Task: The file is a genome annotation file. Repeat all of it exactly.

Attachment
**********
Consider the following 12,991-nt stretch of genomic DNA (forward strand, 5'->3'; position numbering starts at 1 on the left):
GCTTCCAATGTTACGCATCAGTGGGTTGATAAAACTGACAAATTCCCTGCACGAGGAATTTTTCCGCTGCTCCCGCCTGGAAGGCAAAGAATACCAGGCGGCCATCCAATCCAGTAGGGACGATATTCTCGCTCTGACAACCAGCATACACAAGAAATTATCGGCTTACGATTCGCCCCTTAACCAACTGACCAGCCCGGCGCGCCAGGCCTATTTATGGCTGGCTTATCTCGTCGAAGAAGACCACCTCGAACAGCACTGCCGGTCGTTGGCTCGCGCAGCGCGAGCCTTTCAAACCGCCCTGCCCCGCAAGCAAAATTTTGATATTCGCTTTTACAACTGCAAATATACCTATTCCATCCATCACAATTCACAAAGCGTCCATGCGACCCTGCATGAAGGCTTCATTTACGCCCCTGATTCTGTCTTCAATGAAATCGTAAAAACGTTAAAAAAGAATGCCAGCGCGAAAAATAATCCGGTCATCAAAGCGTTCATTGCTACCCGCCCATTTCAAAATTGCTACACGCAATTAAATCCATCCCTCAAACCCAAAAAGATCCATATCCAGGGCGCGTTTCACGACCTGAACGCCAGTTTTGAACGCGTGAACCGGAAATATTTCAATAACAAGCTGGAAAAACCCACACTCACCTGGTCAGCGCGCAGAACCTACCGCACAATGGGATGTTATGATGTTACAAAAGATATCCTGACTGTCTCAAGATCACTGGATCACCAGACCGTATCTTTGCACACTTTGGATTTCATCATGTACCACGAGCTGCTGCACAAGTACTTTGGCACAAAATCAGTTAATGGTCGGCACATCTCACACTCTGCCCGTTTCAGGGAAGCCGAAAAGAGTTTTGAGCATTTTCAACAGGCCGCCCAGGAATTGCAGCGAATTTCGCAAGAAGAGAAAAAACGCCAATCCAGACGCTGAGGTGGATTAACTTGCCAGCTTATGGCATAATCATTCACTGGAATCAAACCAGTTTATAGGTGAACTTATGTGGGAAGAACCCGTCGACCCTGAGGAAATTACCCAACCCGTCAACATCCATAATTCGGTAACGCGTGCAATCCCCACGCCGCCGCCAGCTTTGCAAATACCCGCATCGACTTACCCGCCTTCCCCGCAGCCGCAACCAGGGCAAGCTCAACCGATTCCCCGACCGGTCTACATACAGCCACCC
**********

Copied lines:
Consider the following 12,991-nt stretch of genomic DNA (forward strand, 5'->3'; position numbering starts at 1 on the left):
GCTTCCAATGTTACGCATCAGTGGGTTGATAAAACTGACAAATTCCCTGCACGAGGAATTTTTCCGCTGCTCCCGCCTGGAAGGCAAAGAATACCAGGCGGCCATCCAATCCAGTAGGGACGATATTCTCGCTCTGACAACCAGCATACACAAGAAATTATCGGCTTACGATTCGCCCCTTAACCAACTGACCAGCCCGGCGCGCCAGGCCTATTTATGGCTGGCTTATCTCGTCGAAGAAGACCACCTCGAACAGCACTGCCGGTCGTTGGCTCGCGCAGCGCGAGCCTTTCAAACCGCCCTGCCCCGCAAGCAAAATTTTGATATTCGCTTTTACAACTGCAAATATACCTATTCCATCCATCACAATTCACAAAGCGTCCATGCGACCCTGCATGAAGGCTTCATTTACGCCCCTGATTCTGTCTTCAATGAAATCGTAAAAACGTTAAAAAAGAATGCCAGCGCGAAAAATAATCCGGTCATCAAAGCGTTCATTGCTACCCGCCCATTTCAAAATTGCTACACGCAATTAAATCCATCCCTCAAACCCAAAAAGATCCATATCCAGGGCGCGTTTCACGACCTGAACGCCAGTTTTGAACGCGTGAACCGGAAATATTTCAATAACAAGCTGGAAAAACCCACACTCACCTGGTCAGCGCGCAGAACCTACCGCACAATGGGATGTTATGATGTTACAAAAGATATCCTGACTGTCTCAAGATCACTGGATCACCAGACCGTATCTTTGCACACTTTGGATTTCATCATGTACCACGAGCTGCTGCACAAGTACTTTGGCACAAAATCAGTTAATGGTCGGCACATCTCACACTCTGCCCGTTTCAGGGAAGCCGAAAAGAGTTTTGAGCATTTTCAACAGGCCGCCCAGGAATTGCAGCGAATTTCGCAAGAAGAGAAAAAACGCCAATCCAGACGCTGAGGTGGATTAACTTGCCAGCTTATGGCATAATCATTCACTGGAATCAAACCAGTTTATAGGTGAACTTATGTGGGAAGAACCCGTCGACCCTGAGGAAATTACCCAACCCGTCAACATCCATAATTCGGTAACGCGTGCAATCCCCACGCCGCCGCCAGCTTTGCAAATACCCGCATCGACTTACCCGCCTTCCCCGCAGCCGCAACCAGGGCAAGCTCAACCGATTCCCCGACCGGTCTACATACAGCCACCC